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Plant roots take wing

October 31, 2004|by Dorry Baird Norris

When our earliest ancestors turned from being hunter-gatherers to farming, they surely collected seeds from the wild and carried them from one place to another. The human-assisted migration of plants had begun.

Egypt's Queen Hatshepsut, who ruled during the 15th century BC, dispatched an expedition charged with collecting aromatic trees and spices to the land of Punt. Then, as the Roman Empire spread, so did plants. Lavender, dill, rosemary, chervil, lavender and cotton, among many others, appeared in Britain during the time when Roman culture flourished there.

The Crusaders (1095 to 1252) brought Middle Eastern floral treasures to northern Europe. During the Middle Ages, monks carried healing herbs from one monastery garden to another.

Gardeners then as now love familiar plants, but are most intrigued and tempted by the new and unusual. The first European arrivals in the Western hemisphere were no exceptions. The earliest explorers delighted their sponsors in Europe by sending back new foods like maize, potatoes, peppers, squash and chocolate. We know they were early arrivals because just a century after Columbus' first voyage John Gerard documented them in his "General Historie of Plantes" (1597).

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Englishman John Josselyn spent a decade examining native plants. His "New Englands Rarities Discovered" (1672) and "An Account of Two Voyages to New England" (1674) remained the definitive summary of North American flora for more than a century.

America's first native botanist was John Bartram (1699-1777) of Philadelphia. A farmer by trade, Bartram was fascinated with the vast selection of undocumented trees and flowers he saw around him in the Philadelphia area. This interest led to collecting expeditions from Maine to Florida. He established one of the first botanical gardens in this country. Bartram's Garden still thrives today.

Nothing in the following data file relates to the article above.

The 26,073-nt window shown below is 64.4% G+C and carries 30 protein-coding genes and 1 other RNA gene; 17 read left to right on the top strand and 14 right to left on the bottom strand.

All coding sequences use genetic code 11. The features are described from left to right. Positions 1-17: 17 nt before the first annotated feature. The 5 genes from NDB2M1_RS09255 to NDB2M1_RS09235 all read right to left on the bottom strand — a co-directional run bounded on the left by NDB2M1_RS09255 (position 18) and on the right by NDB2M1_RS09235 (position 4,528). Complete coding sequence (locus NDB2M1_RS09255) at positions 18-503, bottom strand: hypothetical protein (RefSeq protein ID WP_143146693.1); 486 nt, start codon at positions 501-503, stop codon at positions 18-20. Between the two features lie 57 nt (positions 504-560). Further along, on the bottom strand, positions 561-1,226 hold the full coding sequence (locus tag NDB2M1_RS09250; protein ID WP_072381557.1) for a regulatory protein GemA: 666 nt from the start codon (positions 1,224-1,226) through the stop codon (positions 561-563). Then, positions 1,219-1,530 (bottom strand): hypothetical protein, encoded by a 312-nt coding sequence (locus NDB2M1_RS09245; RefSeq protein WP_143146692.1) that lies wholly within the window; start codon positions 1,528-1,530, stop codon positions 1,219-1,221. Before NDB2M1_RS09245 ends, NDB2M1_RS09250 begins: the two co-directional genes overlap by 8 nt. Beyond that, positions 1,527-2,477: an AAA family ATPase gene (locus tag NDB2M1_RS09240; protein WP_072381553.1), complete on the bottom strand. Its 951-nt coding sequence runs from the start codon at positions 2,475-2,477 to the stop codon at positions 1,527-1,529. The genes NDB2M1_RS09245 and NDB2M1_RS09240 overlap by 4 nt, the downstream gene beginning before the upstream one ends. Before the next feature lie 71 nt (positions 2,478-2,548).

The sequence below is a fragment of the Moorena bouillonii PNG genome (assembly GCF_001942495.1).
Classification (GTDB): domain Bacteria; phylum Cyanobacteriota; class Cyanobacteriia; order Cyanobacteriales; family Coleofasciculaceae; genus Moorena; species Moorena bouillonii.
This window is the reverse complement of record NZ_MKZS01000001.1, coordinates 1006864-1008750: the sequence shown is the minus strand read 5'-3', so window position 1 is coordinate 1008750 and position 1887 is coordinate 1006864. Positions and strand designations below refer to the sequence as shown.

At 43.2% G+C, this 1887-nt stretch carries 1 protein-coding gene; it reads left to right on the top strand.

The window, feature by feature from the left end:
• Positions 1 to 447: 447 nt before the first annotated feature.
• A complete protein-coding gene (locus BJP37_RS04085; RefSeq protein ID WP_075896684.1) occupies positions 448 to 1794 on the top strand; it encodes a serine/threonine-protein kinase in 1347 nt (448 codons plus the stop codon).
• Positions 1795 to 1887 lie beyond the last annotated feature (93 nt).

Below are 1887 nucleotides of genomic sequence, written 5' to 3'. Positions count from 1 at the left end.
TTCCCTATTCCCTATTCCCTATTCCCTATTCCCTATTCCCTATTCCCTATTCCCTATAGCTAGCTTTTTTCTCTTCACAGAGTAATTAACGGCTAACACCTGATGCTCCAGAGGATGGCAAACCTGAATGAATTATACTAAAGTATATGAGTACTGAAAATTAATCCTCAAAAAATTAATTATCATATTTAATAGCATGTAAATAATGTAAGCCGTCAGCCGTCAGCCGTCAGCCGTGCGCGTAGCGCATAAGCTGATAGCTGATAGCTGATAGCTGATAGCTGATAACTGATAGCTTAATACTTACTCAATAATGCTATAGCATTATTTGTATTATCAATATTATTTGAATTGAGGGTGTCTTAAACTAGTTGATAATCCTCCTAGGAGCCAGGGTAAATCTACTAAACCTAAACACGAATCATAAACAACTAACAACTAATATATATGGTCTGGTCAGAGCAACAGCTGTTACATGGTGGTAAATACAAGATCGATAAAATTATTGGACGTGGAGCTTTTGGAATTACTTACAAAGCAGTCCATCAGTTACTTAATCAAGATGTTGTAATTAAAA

Bartram shipped more than 400 plant samples and seeds from his North American travels to botanists and gardeners throughout Europe. Sir Hans Sloane included many of them in the Chelsea Physic Garden in London.

Carl Linnaeus, the father of plant taxonomy, declared Bartram "The greatest natural botanist in the world." Splendid praise for an untrained Pennsylvania farmer.

I haven't found a list of the plants Bartram shared - however two hundred of those plant specimens can still be viewed at the Eccles Center for American Studies in London. I'm hopeful that next spring a trip to the archives of the Bartram Gardens in Philadelphia might yield the complete list.

North American plants quickly became favorites of English gardeners. After all, they were "exotics," and how we gardeners love the challenge of growing new plants from far away places.

A quick look through "The Colour Dictionary of Garden Plants" published by the Royal Horticultural Society (RHS) in 1991 is like a tour around the fields and woods of Maryland, Virginia and Pennsylvania. I found at least fifty that they designate as having come from North America.

On my first trip to England, I was astounded to find the goldenrod (Solidago canadensis), the wildling that covers our roadsides with yellow in August, holding a front row seat in the most elegant gardens. Walled gardens in Kent were buried in drifts of hardy Clematis virginiana, the delicate white-flowered vine that we call Virgin's Bower. On a spring trip, I witnessed continental gardens aglow with the purplish-blue of Virginia bluebells - Mertensia virginiana.

Our native Bee balm (Monarda didyma) both delights and challenges English gardeners. Plantsmen have labored to create plants that resist powdery mildew, a considerable problem in England's damp climate, as it has been in our wet summers.

Turtle head, tickweed, Black-eyed Susan, black snakeroot, Eastern blue-star (amsonia), goat's beard and false indigo (Baptisia australis) are all listed in the RHS guide.

Strolling through a London park I was not a little surprised to find a sunflower and several stalks of corn poking up amidst the flowers in a cottage-like garden setting. A chat with the gardener revealed that he had spent a number of years working in the United States - his last job was as a gardener at Opryland in Nashville - and he had a fondness for American flowers.

The trick to discovering the North American identity of some plants lies in the species name virginiana, of course, comes from Virginia, marilandia from Maryland, and so on. The tricky one is New York (novae-belgii) as in Aster novae-belgii.

This trafficking in plants has not just been a round trip between North America and Europe. It might better be called an around-the-world cruise. Our gardens have become a United Nations of flora.

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